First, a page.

FRM Fun 6 (Mon)

Discussion in 'Today's Daily Questions' started by Suzanne Evans, Jul 9, 2012.

  1. Suzanne Evans

    Suzanne Evans Administrator

    FRM Fun 6 (optimal versus effective hedge)

    In the FRM, both authors Hull and Geman define the futures basis (b) = S(t) - F(t). In words, the basis is the difference between the spot price and one of the (any of several quotable) futures prices.

    Geman further defines basis risk as the variance[S(t) - F(t)]; i.e., the variance of the difference between two random variables. Then Geman defines a "classical measure of effectiveness of hedging a spot position with Futures contracts" as given by h = 1 - variance[basis]/variance[S(t)] = 1 - variance[S - F]/variance[S(t)].

    While Hull defines the minimum variance hedge ratio (aka, optimal) as given by h* = correlation(S,F)*volatility(S)/volatility(F).

    What is the relationship between Geman's hedge effectiveness (h) and Hull's optimal (h*), if any? for example, are they demonstrably equivalent? unrelated? is one superior?
  2. ShaktiRathore

    ShaktiRathore Well-Known Member

    Now According to my solution:
    the Geman defined h=1-(Var(S-F))/Var(S)
    or h=1-(VarS+VarF-2*corr(S,F)*sqrt(Var(S)*Var(F)/Var(S))
    or h=1-(1+(VarF-2*corr(S,F)*sqrt(Var(S)*Var(F)/Var(S))
    or h=(-VarF+2*corr(S,F)*sqrt(Var(S)*Var(F))/Var(S)
    or h= -(VarF/VarS)+(2*corr(S,F)*sqrt(Var(S)*Var(F)/Var(S))
    or h= -(VarF/VarS)+(2*corr(S,F)*sqrt(Var(F)/Var(S))...(1)
    for minimum hedge effectiveness h(opt.) dh/dS=0
    thus from above
    dh/dS=(VarF/VarS^2)-(1*corr(S,F)*sqrt(Var(F)/Var(S))*(1/VarS))=0
    => after some calculation corr(S,F)=sqrt(VarF/VarS)=vol(F)/vol(S)...(2)
    Putting (2) in (1) implies
    h(opt.)=-corr(S,F)^2+2*corr(S,F)*corr(S,F)=corr(S,F)^2 ..(3)
    This is the optimal hedge effectiveness required to hedge the spot price according to geman.
    According to Hull optimal hedge ratio h*= corr(S,F)*(vol(S)/vol(F))…(4)
    From (3) and (4),
    h(opt.)=corr(S,F)^2=(h*^2)*(vol(F)^2/vol(S)^2)…(5)
    Also the relation b/w the geman hedge effectivenss and hull’s minimum hedge ratio is
    h=(vol(F)^2/vol(S)^2)*(-1+2*h*)…(6)

    from (6) it is clear that the gemans and hulls hedge ratio are not equivalent also that optimal hedge ration arrived at by geman is different from that of hull’s min. hedge ratio. For two optimal ratios to be equal 2,3 and 4 implies vol(S)=vol(F).h(opt) measures the correlation of spot and futures prices directly and hence gives better picture of how one moves relative to another and how effective is futures in covering up the spot price movements. An correlation of -1 implies h(opt)=1 which is a perfect hedge and lower correlation implies less than perfect hedge.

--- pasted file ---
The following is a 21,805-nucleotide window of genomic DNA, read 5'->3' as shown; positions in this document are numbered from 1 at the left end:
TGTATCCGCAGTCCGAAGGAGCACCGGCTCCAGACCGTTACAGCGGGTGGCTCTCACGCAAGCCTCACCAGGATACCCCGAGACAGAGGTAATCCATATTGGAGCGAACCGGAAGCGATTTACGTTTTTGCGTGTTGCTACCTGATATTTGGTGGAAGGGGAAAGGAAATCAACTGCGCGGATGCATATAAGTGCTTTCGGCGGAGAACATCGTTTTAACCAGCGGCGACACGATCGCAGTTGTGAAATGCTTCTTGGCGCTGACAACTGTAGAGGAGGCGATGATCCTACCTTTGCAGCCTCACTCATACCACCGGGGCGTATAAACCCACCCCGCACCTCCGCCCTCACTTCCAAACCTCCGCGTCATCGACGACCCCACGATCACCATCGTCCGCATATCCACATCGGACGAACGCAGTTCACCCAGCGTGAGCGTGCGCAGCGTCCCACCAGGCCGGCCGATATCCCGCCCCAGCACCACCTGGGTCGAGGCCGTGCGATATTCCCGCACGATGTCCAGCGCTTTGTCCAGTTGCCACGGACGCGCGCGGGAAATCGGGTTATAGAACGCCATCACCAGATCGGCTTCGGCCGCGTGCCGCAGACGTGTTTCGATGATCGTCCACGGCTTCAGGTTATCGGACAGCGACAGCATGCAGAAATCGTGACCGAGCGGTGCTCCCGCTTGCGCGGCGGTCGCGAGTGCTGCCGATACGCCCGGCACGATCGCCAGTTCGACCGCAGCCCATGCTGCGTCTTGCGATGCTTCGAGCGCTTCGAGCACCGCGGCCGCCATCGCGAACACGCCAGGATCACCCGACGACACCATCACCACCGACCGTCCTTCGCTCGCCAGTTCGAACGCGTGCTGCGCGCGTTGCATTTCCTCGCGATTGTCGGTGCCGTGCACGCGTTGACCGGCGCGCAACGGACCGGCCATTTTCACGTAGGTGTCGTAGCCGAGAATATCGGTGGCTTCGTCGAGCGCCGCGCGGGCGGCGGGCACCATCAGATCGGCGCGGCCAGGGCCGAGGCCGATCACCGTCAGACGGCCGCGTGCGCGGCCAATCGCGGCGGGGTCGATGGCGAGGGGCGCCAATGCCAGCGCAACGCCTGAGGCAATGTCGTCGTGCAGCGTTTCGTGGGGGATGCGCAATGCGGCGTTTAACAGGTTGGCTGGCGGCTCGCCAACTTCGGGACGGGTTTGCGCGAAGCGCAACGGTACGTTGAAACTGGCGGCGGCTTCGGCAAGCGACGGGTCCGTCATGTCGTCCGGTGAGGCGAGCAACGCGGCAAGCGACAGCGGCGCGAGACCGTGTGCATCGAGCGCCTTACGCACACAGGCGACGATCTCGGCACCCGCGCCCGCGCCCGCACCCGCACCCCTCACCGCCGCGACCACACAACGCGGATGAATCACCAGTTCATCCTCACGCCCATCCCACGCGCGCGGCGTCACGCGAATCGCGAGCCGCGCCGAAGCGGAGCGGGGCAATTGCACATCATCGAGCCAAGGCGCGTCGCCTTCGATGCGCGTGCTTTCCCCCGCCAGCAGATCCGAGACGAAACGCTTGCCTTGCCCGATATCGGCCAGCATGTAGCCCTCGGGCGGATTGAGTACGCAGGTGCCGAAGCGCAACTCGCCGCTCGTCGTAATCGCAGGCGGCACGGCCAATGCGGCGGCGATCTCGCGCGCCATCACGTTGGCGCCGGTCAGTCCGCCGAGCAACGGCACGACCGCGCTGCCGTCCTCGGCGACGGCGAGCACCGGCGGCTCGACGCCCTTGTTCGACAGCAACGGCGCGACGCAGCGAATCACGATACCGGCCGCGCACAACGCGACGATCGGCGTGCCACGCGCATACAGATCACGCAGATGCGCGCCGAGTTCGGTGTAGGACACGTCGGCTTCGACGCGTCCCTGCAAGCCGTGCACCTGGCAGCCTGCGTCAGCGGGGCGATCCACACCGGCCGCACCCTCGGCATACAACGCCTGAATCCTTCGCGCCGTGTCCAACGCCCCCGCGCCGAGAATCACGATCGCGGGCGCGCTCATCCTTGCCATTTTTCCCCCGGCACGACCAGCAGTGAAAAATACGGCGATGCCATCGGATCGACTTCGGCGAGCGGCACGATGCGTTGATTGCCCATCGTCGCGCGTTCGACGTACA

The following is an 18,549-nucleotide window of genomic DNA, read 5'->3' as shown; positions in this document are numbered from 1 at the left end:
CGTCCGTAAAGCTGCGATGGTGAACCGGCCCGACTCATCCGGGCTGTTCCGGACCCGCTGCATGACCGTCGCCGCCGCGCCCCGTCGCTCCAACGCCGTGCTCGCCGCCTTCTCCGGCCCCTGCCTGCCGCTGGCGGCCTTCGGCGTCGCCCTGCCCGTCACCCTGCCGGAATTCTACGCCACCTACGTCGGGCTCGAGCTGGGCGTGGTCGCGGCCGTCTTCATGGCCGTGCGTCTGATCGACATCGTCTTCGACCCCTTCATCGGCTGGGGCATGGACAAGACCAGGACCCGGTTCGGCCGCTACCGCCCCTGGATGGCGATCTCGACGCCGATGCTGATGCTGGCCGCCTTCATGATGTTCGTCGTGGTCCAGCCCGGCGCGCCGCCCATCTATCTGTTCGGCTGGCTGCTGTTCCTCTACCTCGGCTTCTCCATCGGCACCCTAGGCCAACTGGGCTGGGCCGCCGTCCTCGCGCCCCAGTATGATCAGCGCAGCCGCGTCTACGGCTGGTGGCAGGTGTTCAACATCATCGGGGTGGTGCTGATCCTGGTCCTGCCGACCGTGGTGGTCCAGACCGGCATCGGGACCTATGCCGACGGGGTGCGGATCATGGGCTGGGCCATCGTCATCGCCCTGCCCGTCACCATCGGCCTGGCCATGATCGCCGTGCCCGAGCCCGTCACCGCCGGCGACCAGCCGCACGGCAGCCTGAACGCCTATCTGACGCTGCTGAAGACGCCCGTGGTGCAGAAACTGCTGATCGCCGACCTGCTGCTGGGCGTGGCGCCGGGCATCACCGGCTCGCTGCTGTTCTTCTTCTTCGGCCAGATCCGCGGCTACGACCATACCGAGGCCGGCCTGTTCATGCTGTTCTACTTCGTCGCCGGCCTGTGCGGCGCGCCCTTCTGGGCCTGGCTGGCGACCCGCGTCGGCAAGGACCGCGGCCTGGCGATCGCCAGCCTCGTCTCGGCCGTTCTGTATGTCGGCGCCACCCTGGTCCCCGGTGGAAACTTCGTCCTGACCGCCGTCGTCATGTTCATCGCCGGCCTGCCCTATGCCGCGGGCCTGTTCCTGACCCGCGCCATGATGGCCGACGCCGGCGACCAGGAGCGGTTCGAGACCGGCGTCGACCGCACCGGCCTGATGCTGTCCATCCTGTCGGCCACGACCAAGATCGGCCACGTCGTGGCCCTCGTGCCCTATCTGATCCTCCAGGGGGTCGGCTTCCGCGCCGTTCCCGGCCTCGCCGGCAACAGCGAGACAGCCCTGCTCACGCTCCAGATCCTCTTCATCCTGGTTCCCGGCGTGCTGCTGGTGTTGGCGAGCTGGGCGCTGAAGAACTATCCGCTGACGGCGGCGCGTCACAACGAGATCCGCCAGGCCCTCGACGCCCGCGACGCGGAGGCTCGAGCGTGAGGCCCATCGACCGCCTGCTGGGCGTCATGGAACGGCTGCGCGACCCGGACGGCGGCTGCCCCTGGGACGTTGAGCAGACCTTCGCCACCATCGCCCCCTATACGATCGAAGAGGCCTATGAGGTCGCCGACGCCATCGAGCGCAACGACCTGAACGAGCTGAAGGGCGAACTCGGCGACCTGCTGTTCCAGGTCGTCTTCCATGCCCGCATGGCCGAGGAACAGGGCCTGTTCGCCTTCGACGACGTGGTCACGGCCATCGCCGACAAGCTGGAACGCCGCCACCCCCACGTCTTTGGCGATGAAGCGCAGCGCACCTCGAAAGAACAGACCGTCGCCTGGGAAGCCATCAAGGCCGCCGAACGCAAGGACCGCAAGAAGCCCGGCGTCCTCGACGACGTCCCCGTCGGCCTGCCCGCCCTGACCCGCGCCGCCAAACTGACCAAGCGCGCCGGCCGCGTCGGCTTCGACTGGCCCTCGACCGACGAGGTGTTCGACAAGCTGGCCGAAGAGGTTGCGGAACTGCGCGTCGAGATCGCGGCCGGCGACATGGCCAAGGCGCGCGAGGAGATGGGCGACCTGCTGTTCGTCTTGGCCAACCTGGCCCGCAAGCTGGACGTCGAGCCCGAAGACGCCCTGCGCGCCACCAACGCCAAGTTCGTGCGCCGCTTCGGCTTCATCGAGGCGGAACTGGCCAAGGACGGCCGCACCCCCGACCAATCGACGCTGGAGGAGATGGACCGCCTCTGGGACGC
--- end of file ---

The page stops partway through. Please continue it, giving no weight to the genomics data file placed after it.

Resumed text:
Whereas in case of Hull’s hedge ratio it also measures the relative volatility of spot price w.r.t volatility of futures which might not give better picture of relative movement of spot and futures prices directly but gives magnitude of optimal hedge ratio which gives perfect hedging.
    • Winner Winner x 1
  3. Hi ShaktiRathore,

    Star for the win (ie, you were just entered in the weekly drawing for two $15 gift certificates), and THANK YOU for your generous contribution! I am trying to figure out whether we differ, as I get a little stuck on the advisability of dh/dS ... wouldn't this be finding the (S) that maximizes/minimizes (h)? If so, I am not following this step ... below is how I think about it, which may be consistent with your solution. If you observe the reconciliation, please do let me know? Thanks!

    I agree with you they are not equivalent because Geman's hedge effectiveness is simply given the variance of a 1:1 hedge (1 future: 1 spot).
    In this sense, Geman's hedge effectiveness could be generalized with:
    var (s - h*f) = var(s) + var (h*f) - 2*cov(s,h*f) =var(s) +h^2*var(f) - 2*h*cov(s,f); i.e., h is a constant, which Geman's formula simply assumes is 1.0 in a 1:1 hedge.

    The inclusion of (h) allows this measure of risk (variance of the basis) to generalize such that there is an (h) which minimizes the variance. This optimal (h) is (h*), which is different than 1.0, or as you say, only 1.0 under a restricted special case. If we use (h*) then:
    if h = h* = rho*SD(s)/SD(f),
    = (2*rho*SD(s)/SD(f)*rho*SD(s)*SD(f) - [rho*SD(s)/SD(f)]^2*var(f)) / var(s)
    = (2*rho*SD(s)/SD(f)*rho*SD(s)*SD(f) - rho^2*SD(s)^2/SD(f)^2*var(f)) / var(s)
    = (2*rho*SD(s)*rho*SD(s)- rho^2*SD(s)^2) / var(s)
    = (2*rho^2*SD(s)^2- rho^2*SD(s)^2) / var(s)
    = rho^2*SD(s)^2 / var(s)
    = rho^2

    So I conclude:
    • Geman's hedge effectiveness, as it assumes 1:1, will not be optimal (but merely returns the variance of the basis in the 1:1 case)
    • But it generalizes to: var (s - h*f) .... allowing it to accept a hedge ratio (h) that is different than 1.0
    • Which will indeed be minimized by Hull's (h*)
    • As Hull's optimal hedge (h*) will minimize Geman's generalized hedge effectiveness, they are different but totally consistent in their treatment of basis risk as the variance of the basis.

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